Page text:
Infrared spectroscopy of neutron capture elements in planetary nebulae n c sterling h l dinerstein
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We present results from an ongoing survey of the neutron-capture elements Se and Kr in planetary nebulae (PNe). These elements are created in the s-process during the thermally-pulsing AGB phase, and a PN may display heightened Kr and Se abundances if third dredge-up (TDU) was effective in the progenitor star. We have observed 27 PNe in the K band, and detected [Kr III] 2.199 and/or [Se IV] 2.287 mm in 13 of them. The detection rate of nearly 50% indicates that these lines are observable in a significant fraction of the Galactic PN population. These emission lines are clearly affected by the level of nebular excitation, in that [Kr III] detections are more prevalent in PNe of low excitation class while [Se IV] is more often detected in mid- to high-excitation nebulae. In addition, we show that the strength of [Se IV] 2.287 mm increases with the strength of the He II 2.189 mm. We derive elemental abundances of Se and Kr by using the ionization correction factors Se3+/Se ≈ Ar++/Ar and Kr++/Kr ≈ S++/S, respectively, and find a wide range of Kr and Se abundances, from approximately solar to overabundant by a factor of ~5–10. This implies that the PN progenitors in our sample have a broad spectrum of dredge-up histories, from those that experienced no TDU to those in which it was quite efficient. We explore possible correlations between enrichment of neutron-capture elements and other nebular properties, such as C/O and N/O, but do not find significant relations (likely due to the limited sample size reported here; our completed sample will consist of ~100 objects).

Infrared Spectroscopy of Neutron-Capture Elements in Planetary NebulaeN. C. Sterling & H. L. Dinerstein


In thermally-pulsing asymptotic giant branch (AGB) stars, the reaction 13C(a,n)16O releases neutrons which are captured by iron-peak elements. These species undergo subsequent neutron captures and b-decays as they are converted into heavier elements (the “s-process”), including isotopes of krypton and selenium. The processed material may be transported to the surface of the star during third dredge-up (TDU), which is exemplified by the descent of the convective envelope beyond the (inactive) H-burning shell. This region is enhanced in He-burning products as well as s-processed material, so that TDU also conveys carbon-rich material to the stellar envelope (see, e.g. Busso et al. 1999). Indeed, it has been found that enhancements in n-capture elements correlate with the C abundance in AGB (e.g. Smith & Lambert 1990; Abia et al. 2002) and post-AGB stars (Reyniers 2002). Therefore, when star expels its envelope to form a PN, the ejecta may be enriched in carbon and s-process products if TDU occurred.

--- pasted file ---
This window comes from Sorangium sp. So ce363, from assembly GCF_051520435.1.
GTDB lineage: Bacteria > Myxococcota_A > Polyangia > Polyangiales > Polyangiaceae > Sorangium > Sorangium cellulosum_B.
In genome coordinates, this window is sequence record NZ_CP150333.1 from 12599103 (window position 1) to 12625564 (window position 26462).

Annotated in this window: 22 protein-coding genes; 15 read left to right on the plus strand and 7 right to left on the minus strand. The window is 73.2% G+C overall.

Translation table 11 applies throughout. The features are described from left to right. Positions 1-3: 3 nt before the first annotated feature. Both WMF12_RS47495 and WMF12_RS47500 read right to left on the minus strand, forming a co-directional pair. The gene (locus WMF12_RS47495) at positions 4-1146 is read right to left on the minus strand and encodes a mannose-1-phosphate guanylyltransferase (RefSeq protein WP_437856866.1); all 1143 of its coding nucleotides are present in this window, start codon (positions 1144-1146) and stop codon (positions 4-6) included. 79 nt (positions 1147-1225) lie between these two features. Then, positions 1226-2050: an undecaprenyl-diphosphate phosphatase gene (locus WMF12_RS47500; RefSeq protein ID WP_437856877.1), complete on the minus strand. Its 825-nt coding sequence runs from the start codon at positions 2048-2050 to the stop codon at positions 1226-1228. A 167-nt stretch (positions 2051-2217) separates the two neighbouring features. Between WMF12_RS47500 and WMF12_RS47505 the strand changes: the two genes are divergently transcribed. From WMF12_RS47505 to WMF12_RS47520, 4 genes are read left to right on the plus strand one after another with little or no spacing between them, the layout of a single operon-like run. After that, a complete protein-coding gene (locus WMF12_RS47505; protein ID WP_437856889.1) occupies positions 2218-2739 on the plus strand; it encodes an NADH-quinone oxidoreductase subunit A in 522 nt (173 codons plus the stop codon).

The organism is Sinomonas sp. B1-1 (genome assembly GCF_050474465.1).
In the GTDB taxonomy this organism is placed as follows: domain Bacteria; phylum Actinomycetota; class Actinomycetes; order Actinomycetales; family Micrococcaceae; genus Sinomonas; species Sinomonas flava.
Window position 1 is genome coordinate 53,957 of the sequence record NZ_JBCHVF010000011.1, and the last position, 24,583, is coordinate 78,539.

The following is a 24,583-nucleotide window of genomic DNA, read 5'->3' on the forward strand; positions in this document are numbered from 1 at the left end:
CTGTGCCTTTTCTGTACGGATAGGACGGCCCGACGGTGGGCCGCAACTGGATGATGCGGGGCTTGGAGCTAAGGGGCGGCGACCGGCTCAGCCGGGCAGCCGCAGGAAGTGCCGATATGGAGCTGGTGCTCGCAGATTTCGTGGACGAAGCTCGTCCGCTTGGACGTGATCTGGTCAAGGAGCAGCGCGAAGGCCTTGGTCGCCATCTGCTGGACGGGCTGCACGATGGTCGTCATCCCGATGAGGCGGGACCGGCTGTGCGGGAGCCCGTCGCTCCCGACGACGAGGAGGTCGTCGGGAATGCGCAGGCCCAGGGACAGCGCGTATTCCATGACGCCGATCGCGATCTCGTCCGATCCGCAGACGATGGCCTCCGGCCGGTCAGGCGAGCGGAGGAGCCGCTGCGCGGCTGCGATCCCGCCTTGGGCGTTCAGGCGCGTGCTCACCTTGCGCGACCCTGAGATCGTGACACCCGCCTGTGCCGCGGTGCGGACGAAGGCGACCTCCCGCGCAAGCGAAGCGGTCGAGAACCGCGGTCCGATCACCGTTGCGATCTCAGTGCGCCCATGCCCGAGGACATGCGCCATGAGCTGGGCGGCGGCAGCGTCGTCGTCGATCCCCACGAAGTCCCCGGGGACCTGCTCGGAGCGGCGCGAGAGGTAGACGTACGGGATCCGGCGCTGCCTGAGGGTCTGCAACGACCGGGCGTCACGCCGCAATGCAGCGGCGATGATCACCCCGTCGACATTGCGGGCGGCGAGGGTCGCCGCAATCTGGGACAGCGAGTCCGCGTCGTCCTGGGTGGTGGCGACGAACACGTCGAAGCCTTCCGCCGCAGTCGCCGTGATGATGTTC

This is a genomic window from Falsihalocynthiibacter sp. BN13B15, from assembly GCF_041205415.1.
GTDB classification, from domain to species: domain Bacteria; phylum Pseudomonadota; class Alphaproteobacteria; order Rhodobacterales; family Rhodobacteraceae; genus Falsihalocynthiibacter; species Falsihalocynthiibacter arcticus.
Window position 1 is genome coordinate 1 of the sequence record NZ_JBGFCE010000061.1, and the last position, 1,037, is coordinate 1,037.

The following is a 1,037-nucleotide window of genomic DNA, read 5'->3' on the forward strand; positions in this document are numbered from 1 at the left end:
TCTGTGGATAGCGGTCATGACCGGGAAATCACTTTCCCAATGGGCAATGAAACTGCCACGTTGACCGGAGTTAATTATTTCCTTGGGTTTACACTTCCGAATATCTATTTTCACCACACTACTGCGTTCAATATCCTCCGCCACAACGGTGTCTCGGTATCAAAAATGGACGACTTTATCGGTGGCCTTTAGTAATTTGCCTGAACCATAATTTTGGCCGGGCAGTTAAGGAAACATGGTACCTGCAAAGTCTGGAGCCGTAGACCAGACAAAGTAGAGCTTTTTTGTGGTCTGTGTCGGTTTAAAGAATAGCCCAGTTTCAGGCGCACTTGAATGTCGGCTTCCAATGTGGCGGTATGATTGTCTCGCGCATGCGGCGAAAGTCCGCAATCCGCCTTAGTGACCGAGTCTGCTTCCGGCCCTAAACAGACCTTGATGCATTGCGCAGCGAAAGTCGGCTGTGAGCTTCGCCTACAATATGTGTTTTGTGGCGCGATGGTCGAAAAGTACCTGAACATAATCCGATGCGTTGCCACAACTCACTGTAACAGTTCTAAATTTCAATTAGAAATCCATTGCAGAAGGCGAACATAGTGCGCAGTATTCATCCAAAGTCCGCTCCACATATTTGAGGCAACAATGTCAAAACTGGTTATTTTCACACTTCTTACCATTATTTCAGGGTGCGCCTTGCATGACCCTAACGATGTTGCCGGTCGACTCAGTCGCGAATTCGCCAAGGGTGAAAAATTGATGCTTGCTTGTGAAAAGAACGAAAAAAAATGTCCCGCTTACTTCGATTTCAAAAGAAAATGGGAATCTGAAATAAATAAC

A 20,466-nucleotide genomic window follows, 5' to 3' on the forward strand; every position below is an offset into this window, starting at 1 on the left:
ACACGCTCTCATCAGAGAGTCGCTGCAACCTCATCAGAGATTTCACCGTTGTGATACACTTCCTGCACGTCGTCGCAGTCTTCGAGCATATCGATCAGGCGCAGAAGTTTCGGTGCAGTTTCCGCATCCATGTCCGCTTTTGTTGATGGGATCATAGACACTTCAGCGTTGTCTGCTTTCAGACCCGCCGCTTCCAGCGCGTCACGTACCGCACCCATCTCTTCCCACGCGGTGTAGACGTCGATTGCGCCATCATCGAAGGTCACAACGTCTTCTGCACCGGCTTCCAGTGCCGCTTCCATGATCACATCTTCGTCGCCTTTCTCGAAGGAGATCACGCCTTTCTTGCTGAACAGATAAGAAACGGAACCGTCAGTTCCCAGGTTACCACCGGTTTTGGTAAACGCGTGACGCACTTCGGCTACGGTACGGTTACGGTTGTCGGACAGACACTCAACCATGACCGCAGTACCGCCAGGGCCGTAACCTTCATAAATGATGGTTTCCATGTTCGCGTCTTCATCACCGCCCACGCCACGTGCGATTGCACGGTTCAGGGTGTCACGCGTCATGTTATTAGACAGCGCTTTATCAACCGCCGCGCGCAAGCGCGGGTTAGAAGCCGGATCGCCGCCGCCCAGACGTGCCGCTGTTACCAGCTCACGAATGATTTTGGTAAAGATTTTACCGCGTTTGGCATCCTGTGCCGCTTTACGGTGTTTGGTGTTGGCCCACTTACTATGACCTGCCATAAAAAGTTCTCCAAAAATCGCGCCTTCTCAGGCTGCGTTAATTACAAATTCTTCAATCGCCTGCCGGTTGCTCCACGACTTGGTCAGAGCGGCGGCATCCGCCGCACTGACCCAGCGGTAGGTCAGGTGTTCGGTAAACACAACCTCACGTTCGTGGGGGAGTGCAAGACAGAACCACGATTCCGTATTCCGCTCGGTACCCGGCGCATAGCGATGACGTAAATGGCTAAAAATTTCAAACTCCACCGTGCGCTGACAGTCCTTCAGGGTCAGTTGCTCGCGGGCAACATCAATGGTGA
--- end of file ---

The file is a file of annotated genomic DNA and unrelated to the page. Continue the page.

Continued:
Carbon abundances are notoriously difficult to measure reliably in PNe (Rola & Stasinska 1994)), and therefore the fraction of PN progenitors which have undergone TDU is not well known. Alternatively, s-process products can be used to assess the degree of TDU and enrichment. In fact, the initial abundances of n-capture elements are so low that even modest enhancements result in a substantial increase in their abundances. We show that the emission lines [Kr III] 2.199 and [Se IV] 2.287 mm, first identified by Dinerstein (2001), are detectable in a significant fraction (~50%) of PNe. Since neither Se nor Kr are observed to be depleted in the diffuse interstellar medium (Cardelli et al. 1993; Cartledge, Meyer, & Lauroesch 2003), the derived abundances represent the true elemental abundances. Therefore, these two lines may be of paramount importance in deciphering the evolutionary and dredge-up history of PN progenitors.


We recently (as of Jan. 2003) began our survey of PNe in the K band, using the CoolSpec spectrometer (Lester et al. 2002) on the 2.7m Harlan J. Smith telescope at McDonald Observatory. We have observed 27 PNe in the spectral region 2.14–2.30 mm thus far, at a resolution ~500. Figure 1 shows examples of the spectra obtained, with detected lines identified; the tick marks below the M 1-11 spectrum denote the location of H2 transitions. As can be seen, [Kr III] and [Se IV] are well separated from other spectral features, with the exception of the H2 3-2 S(3) and S(2) transitions at 2.201 and 2.287 mm, respectively. Only five objects in our sample display H2, and in those cases we assume the maximum contribution of the H2 3-2 lines (fluorescent excitation; model 14 of Black & van Dishoeck 1987) in determining the presence of the n-capture lines. Overall, we have detected one or both [Kr III] and [Se IV] in 13 of the 27 PNe observed (48%). Adding 40 K band PN spectra from the literature, of which 20 exhibit one or both n-capture lines, the total fraction of detections is 33/67 (~50%).